The field of sexuality studies is small but growing, having emerged from an interdisciplinary social sciences arena. Academics and theorists dating back to Freud popularized the notion of studying human sexual behavior, and its development has been shaped by everything from the early psychologists to the birth of feminist theory, from the advent of HIV/AIDS to the creation of women's and gender studies, and more.

The rest of this article is only available to active members of Questia

Sign up now for a free, 1-day trial and receive full access to:

  • Questia's entire collection
  • Automatic bibliography creation
  • More helpful research tools like notes, citations, and highlights
  • Ad-free environment

Already a member? Log in now.

Notes for this article

Add a new note
If you are trying to select text to create highlights or citations, remember that you must now click or tap on the first word, and then click or tap on the last word.
One moment ...
Project items

Items saved from this article

This article has been saved
Highlights (0)
Some of your highlights are legacy items.

Highlights saved before July 30, 2012 will not be displayed on their respective source pages.

You can easily re-create the highlights by opening the book page or article, selecting the text, and clicking “Highlight.”

Citations (0)
Some of your citations are legacy items.

Any citation created before July 30, 2012 will labeled as a “Cited page.” New citations will be saved as cited passages, pages or articles.

We also added the ability to view new citations from your projects or the book or article where you created them.

Notes (0)
Bookmarks (0)

You have no saved items from this article

Project items include:
  • Saved book/article
  • Highlights
  • Quotes/citations
  • Notes
  • Bookmarks
Notes
Cite this article

Cited article

Style
Citations are available only to our active members.
Sign up now to cite pages or passages in MLA, APA and Chicago citation styles.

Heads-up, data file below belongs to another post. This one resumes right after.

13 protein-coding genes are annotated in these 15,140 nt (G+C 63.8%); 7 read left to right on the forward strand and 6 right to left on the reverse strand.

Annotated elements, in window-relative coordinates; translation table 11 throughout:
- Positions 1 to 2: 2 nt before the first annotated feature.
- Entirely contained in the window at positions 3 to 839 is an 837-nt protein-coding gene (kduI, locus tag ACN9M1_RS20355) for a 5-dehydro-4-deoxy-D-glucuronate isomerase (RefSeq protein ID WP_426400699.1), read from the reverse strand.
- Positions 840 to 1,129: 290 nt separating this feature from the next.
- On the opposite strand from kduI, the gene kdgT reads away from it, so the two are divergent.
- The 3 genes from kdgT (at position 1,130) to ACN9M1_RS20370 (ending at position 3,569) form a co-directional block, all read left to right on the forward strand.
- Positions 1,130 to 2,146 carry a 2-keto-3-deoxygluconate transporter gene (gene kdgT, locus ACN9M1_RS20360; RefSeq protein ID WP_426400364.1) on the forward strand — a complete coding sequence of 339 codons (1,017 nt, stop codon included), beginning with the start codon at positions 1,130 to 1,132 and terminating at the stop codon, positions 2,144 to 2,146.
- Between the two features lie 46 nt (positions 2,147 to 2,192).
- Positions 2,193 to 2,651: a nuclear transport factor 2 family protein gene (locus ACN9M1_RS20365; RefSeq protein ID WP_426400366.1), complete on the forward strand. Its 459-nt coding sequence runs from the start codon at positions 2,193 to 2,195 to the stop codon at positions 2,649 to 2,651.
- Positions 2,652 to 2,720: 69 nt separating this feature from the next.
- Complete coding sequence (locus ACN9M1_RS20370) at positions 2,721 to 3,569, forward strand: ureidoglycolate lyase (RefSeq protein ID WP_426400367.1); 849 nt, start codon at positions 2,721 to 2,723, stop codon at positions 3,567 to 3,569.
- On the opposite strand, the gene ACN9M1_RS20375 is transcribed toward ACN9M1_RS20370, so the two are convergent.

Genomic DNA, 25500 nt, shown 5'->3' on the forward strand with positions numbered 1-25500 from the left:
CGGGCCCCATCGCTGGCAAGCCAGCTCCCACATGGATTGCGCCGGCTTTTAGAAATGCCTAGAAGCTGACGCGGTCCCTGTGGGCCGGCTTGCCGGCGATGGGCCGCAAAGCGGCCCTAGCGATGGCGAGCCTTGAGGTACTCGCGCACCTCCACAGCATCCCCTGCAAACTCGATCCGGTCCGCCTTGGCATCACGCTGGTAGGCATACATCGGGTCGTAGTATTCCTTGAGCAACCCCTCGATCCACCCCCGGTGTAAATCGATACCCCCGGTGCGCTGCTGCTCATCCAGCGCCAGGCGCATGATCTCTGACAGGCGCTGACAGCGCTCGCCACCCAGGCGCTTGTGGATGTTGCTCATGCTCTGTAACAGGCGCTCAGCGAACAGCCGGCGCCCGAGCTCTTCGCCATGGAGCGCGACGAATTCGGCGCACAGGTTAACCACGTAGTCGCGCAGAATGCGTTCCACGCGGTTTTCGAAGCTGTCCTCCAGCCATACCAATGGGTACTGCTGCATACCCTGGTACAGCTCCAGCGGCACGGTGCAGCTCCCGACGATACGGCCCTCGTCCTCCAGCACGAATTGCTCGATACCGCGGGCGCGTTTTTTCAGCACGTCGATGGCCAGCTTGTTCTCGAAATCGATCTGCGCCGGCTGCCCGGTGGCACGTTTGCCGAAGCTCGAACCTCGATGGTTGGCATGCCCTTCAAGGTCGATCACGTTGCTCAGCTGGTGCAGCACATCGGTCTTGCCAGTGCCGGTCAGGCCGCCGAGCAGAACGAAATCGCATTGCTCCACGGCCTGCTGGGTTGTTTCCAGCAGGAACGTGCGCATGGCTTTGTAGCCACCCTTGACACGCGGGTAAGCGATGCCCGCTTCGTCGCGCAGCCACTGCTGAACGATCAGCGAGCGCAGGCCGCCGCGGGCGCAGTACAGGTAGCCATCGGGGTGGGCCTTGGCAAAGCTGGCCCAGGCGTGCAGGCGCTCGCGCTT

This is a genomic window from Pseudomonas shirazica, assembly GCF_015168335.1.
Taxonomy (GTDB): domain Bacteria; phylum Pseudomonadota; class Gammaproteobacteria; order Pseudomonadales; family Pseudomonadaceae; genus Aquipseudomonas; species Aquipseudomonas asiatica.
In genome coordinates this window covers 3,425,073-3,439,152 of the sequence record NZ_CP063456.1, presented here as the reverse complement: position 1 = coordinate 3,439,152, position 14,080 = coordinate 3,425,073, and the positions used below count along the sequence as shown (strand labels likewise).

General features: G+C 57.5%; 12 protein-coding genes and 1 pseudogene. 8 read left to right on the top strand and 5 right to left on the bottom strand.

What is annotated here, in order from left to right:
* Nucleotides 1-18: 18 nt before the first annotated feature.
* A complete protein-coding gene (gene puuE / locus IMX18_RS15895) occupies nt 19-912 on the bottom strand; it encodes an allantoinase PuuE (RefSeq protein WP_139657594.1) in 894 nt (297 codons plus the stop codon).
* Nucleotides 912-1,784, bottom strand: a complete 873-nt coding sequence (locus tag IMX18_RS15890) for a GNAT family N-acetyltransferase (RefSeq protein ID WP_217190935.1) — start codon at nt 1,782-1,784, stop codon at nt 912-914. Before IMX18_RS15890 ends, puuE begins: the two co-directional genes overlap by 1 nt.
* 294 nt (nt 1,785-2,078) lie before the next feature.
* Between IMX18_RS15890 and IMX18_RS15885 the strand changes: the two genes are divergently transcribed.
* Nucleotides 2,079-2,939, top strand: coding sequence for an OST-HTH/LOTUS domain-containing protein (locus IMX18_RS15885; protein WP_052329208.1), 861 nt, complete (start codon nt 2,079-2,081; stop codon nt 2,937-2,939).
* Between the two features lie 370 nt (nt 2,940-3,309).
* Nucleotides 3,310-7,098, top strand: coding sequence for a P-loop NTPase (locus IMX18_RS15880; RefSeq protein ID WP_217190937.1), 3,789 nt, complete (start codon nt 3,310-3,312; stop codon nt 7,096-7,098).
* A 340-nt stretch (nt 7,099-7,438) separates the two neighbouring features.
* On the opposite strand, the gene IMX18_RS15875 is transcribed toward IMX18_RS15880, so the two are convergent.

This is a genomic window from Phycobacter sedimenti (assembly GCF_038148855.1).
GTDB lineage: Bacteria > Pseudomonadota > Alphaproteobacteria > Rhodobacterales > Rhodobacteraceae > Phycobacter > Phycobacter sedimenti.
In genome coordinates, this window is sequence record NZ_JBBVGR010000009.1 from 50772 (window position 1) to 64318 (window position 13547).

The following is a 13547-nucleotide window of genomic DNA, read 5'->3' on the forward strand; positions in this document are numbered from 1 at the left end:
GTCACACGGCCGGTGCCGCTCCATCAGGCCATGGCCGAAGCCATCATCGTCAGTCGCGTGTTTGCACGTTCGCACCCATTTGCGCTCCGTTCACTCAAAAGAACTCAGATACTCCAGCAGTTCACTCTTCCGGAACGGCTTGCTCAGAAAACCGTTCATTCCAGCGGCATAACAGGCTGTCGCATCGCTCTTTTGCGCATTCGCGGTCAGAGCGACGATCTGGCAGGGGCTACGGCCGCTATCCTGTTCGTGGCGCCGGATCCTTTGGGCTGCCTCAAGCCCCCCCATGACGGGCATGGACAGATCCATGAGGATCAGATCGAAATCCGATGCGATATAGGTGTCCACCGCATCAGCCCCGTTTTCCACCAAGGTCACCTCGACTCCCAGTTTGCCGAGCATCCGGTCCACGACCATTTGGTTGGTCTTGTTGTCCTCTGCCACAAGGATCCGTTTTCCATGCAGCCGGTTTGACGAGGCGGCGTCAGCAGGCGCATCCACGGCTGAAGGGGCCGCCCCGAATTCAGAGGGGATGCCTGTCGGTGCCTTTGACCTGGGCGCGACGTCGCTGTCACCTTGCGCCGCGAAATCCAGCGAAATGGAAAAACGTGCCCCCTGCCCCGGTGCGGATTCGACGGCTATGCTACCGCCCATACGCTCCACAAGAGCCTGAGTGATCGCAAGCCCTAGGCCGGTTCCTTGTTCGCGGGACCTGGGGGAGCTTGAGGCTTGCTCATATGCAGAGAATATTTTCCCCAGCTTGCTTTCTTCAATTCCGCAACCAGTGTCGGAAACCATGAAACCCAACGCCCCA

(Einhorn, 1992, p. 25)

(Einhorn 25)

1

1. Lois J. Einhorn, Abraham Lincoln, the Orator: Penetrating the Lincoln Legend (Westport, CT: Greenwood Press, 1992), 25, http://www.questia.com/read/27419298.

Cited article

Studying Sex: A One-of-a-Kind College Course Is Helping to Transform the Burgeoning Field of Sexuality Studies
Settings

Settings

Typeface
Text size Smaller Larger
Search within

Search within this article

Look up

Look up a word

  • Dictionary
  • Thesaurus
Please submit a word or phrase above.
Print this page

Print this page

Why can't I print more than one page at a time?

Full screen

matching results for page

Cited passage

Style
Citations are available only to our active members.
Sign up now to cite pages or passages in MLA, APA and Chicago citation styles.

"Portraying himself as an honest, ordinary person helped Lincoln identify with his audiences." (Einhorn, 1992, p. 25).

"Portraying himself as an honest, ordinary person helped Lincoln identify with his audiences." (Einhorn 25)

"Portraying himself as an honest, ordinary person helped Lincoln identify with his audiences."1

1. Lois J. Einhorn, Abraham Lincoln, the Orator: Penetrating the Lincoln Legend (Westport, CT: Greenwood Press, 1992), 25, http://www.questia.com/read/27419298.

Cited passage

Welcome to the new Questia Reader

The Questia Reader has been updated to provide you with an even better online reading experience.  It is now 100% Responsive, which means you can read our books and articles on any sized device you wish.  All of your favorite tools like notes, highlights, and citations are still here, but the way you select text has been updated to be easier to use, especially on touchscreen devices.  Here's how:

1. Click or tap the first word you want to select.
2. Click or tap the last word you want to select.

OK, got it!

Thanks for trying Questia!

Please continue trying out our research tools, but please note, full functionality is available only to our active members.

Your work will be lost once you leave this Web page.

For full access in an ad-free environment, sign up now for a FREE, 1-day trial.

Already a member? Log in now.